The Gamer's Myth

By Alexandra Geraets in Serious Infotainment
Monday, March 19, 2012 at 10:00 am

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When I was growing up, my favorite stories were mythologies. I didn't care where they came from, or whose culture they belonged to. I wanted to know, to understand, to explore why a certain person was remembered, why certain cities mattered above others, why one story element could be found in hundreds of other stories.

Mythology plays an extremely important part in video games. It's not necessarily a game's internal mythology that piques a player's interest; it's the influence of real world myth and legend on the game's narrative and characters. Some of the most influential games are based around mythology and epic tales of struggle against and between gods and men.


There is an idea called the monomyth. It's the idea that there is a basic pattern that is repeated in narratives around the world, stories such as the world destroying flood, the half-god / half-human hero who must seek out gods and other supernatural beings to save his world, a young hero is influenced by an old sorcerer to seek out his great destiny. The Great Flood is familiar to most people; Gilgamesh is a staple story; King Arthur is a story that most kids learned and never forgot because they wanted to be Arthur.



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Video games owe a great deal to the monomyth and mythology in general. Think of the some of the most notable video game narratives. Final Fantasy almost always involves the a hero influenced by others to seek out a great evil, facing great peril and the opportunity to rise above one's initial station at every turn. The God of War series sees the gods of Greek mythology come to life, showing us a heroic, well-intentioned goddess, and a despotic tyrant of a ruling god, while a half-mad, homicidal Spartan seeks to destroy everything they stand for. Shin Megami Tensei involves a noble youth, spurred on by an influential sorcerer (Igor) to embrace his destiny with the help of supernatural allies to defeat a great evil and seize his destiny.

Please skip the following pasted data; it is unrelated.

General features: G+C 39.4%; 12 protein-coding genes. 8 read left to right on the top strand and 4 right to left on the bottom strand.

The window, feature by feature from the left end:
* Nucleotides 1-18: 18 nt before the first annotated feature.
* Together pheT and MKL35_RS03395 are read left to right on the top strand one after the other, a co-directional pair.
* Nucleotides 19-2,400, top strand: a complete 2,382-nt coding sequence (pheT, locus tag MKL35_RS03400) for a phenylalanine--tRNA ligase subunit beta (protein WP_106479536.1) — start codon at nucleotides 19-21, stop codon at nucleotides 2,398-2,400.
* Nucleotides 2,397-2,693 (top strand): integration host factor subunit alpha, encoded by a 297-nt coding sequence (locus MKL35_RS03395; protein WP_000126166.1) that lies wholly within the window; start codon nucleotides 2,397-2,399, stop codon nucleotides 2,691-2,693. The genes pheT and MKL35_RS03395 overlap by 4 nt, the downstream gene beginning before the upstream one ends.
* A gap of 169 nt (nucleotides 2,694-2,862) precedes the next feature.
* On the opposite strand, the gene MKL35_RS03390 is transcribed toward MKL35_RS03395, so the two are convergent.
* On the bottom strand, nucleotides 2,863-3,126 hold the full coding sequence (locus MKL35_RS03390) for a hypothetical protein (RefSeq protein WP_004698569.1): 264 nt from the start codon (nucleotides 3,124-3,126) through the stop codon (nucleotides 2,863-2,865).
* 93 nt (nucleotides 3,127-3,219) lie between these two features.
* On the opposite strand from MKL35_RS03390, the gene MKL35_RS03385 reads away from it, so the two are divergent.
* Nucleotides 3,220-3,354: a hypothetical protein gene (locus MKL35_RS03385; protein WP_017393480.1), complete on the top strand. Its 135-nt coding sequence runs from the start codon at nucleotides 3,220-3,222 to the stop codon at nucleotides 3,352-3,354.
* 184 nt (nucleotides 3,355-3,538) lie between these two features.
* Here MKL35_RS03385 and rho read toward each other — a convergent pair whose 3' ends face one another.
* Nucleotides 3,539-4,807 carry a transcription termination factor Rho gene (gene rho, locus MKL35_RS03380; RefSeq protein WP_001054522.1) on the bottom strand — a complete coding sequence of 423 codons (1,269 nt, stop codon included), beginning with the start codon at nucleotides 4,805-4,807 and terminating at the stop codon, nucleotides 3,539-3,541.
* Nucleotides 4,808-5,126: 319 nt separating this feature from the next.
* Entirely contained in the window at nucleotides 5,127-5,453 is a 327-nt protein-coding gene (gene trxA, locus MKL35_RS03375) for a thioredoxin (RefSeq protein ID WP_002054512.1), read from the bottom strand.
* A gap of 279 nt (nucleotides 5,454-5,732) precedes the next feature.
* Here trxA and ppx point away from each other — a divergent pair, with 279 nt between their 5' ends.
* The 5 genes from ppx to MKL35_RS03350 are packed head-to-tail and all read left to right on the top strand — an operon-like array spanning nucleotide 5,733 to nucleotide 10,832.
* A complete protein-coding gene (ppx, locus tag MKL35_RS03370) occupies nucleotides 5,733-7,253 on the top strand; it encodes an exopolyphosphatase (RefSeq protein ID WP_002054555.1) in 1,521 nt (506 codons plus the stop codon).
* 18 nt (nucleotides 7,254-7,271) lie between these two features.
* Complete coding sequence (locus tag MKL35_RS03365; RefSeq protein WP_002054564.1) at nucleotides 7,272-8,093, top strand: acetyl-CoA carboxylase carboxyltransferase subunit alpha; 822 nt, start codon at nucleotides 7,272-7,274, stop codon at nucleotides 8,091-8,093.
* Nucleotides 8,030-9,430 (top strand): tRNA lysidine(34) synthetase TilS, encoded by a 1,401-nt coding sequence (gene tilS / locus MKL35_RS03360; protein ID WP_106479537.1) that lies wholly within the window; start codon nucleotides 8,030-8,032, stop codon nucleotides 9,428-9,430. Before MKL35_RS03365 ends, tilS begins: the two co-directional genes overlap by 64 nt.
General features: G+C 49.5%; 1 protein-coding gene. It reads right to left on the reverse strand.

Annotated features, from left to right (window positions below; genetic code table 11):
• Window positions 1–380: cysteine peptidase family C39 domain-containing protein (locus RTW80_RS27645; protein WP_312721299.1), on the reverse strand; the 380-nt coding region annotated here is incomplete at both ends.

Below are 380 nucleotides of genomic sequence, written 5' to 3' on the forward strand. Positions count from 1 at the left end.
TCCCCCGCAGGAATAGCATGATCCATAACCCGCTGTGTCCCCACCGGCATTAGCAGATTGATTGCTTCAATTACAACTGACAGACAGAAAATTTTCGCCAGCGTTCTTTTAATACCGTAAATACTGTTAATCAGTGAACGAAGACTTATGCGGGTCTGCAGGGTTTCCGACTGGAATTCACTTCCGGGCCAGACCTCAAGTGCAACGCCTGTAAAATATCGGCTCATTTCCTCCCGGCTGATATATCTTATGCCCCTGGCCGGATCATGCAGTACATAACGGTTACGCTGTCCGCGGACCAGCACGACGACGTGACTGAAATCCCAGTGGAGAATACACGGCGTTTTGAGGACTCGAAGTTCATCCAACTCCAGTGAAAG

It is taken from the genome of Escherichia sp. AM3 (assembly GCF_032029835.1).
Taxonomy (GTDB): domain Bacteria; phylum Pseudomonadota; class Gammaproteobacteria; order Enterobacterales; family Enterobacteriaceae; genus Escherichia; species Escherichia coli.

These series all play with notions of myth and the importance of great heroes. Mythology and the fantasy experience of a video game go hand in hand. While thousands of years ago old men told stories around campfires about great heroes, far away lands, monstrous creatures, beautiful women, and the wrath and favor of gods, now we gamers experience those same things through a screen and a controller. We experience a story, a myth that we might not otherwise experience.

As gamers, we get to be Odysseus, Gilgamesh, and Beowulf. We can be Nike, goddess of victory, Kali, the destroyer, or even the warrior queen Boudicca, and threaten the might of a great civilization. We can be these mythical characters because they are legend; they never fade, they never die.

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There has been discussion, some of it loud, much of it vicious and filled with venom, regarding a particular legend's ending. There is a feeling of despair, loss, grief, and misery that a story did not receive a true conclusion. I feel that this is wrong. It's another example of myth, of epic literature. Epics don't always have happy endings; they don't always work out the way that people want them to. If they changed, then the story wouldn't mean the same thing.